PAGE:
Prop. 19, which passed with a 51.1% majority vote as of Monday, has two distinct parts, the first of which allows homeowners who are 55 or older or those who lost their home in a natural disaster to transfer their tax assessment to a new home. The tax value of the new home will be added to the current tax assessment if the new home is more expensive. A transfer like this can be done three times and homeowners have two years to sell their current home and buy a new one.
Legislators hope this measure will increase home sales by calming the fears of those who want to move but are concerned about rising tax bills.
The second part of the measure eliminates the ability for a home to pass from a parent to a child or grandchild without reassessing the home value, unless it’s the child’s or grandchild’s primary residence. If the child or grandchild doesn’t live in the inherited home and instead chooses to rent it out, the tax value can be reassessed.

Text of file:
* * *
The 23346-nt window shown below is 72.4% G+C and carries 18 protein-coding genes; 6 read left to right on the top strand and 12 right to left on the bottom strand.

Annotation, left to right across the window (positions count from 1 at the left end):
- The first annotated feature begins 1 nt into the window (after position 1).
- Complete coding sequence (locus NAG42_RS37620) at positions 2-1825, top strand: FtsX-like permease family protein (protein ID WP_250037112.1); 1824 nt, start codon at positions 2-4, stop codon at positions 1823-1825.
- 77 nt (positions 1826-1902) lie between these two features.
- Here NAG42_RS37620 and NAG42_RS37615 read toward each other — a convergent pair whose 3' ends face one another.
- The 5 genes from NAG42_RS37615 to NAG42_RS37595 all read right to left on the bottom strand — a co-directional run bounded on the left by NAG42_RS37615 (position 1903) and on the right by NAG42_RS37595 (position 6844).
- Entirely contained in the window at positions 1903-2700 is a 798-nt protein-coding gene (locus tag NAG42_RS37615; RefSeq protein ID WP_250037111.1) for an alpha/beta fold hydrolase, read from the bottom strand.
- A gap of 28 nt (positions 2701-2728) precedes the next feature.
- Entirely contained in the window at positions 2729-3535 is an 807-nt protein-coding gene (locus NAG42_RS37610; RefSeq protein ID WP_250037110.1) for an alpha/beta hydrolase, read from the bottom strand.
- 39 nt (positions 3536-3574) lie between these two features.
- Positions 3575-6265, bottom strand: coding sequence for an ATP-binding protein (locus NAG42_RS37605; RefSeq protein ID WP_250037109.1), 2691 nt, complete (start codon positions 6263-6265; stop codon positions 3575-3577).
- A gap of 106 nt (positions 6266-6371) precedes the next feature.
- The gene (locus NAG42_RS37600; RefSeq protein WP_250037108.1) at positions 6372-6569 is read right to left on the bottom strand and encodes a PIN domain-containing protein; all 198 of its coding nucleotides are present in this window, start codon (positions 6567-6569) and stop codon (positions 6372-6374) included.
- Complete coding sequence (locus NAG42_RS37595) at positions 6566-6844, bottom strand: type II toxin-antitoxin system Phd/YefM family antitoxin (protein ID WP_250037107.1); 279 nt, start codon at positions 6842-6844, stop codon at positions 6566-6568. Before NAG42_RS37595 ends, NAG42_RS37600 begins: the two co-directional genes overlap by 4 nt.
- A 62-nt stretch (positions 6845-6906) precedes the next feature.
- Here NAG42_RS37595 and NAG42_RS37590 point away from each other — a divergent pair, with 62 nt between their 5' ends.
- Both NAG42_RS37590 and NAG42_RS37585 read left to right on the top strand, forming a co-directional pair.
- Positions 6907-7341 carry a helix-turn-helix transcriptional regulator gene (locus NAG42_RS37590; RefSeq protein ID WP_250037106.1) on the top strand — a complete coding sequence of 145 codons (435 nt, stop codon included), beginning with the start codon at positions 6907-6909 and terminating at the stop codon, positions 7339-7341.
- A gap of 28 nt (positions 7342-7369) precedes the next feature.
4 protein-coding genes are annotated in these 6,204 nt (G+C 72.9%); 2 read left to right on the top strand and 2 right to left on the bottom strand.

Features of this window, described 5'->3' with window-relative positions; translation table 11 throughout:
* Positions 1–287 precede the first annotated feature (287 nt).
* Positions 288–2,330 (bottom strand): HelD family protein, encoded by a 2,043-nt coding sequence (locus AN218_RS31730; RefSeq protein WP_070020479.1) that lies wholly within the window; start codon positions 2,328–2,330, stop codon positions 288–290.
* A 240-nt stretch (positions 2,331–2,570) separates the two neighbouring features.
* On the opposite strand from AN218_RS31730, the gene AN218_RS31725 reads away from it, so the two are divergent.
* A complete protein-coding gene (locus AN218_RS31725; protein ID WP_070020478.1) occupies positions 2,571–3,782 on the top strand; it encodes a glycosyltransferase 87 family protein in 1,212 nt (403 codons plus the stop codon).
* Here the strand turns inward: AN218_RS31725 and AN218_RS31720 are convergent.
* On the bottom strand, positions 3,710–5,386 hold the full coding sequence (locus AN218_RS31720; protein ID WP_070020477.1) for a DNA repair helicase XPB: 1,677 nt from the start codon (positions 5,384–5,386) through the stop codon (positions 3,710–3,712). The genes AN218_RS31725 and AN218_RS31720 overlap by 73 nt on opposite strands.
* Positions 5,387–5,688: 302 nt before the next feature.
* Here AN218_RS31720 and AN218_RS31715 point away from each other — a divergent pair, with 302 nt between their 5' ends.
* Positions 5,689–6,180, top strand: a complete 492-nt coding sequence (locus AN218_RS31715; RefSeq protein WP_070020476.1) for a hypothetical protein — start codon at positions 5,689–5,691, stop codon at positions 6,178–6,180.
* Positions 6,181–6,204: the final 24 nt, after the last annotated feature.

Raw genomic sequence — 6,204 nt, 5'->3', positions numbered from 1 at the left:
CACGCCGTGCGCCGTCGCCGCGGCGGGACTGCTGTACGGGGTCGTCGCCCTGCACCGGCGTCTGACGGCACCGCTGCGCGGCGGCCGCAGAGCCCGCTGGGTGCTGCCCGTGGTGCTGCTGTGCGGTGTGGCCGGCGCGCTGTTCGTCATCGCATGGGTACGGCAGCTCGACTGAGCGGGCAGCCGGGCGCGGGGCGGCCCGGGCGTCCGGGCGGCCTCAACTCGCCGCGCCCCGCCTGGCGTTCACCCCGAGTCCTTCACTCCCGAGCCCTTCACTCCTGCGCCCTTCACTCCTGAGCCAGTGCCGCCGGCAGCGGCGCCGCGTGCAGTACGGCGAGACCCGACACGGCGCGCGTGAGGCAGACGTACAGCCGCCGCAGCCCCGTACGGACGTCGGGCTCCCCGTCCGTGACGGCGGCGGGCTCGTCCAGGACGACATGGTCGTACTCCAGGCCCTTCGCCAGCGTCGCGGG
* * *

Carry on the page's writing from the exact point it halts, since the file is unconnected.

Currently, family members can transfer a home and the property value won’t be reassessed. They can also transfer other rental or commercial properties and exempt up to $1 million of the assessed value. This passage eliminates the aforementioned loopholes.
The enactment of Prop. 19 is likely to cause real estate owners to assess their future plans and decide whether to buy, sell or transfer ownership of their homes before the measure takes effect. But while real estate transactions await, there is still some clarification needed from the California Board of Equalization.
The new changes to property transfers among family are set to begin on Feb. 16, 2021. Property tax transfers for the elderly, disabled and natural disaster victims will apply starting April 1, 2021, but it’s unclear if current homeowners looking to take advantage of the measure will have to wait until then to do so. As mortgage rates are historically low, some homeowners may want to complete one of the transactions in advance of those deadlines, even if the other transaction is made after April 1.
Proposition results won’t be certified in the state until Dec. 11, after which the Board of Equalization could provide further guidance.
New property tax revenue generated from Prop. 19 will help establish a California Fire Response Fund, with 20% of funds allocated to the Department of Forestry and Fire Protection and 80% of funds going to local special districts for fire suppression.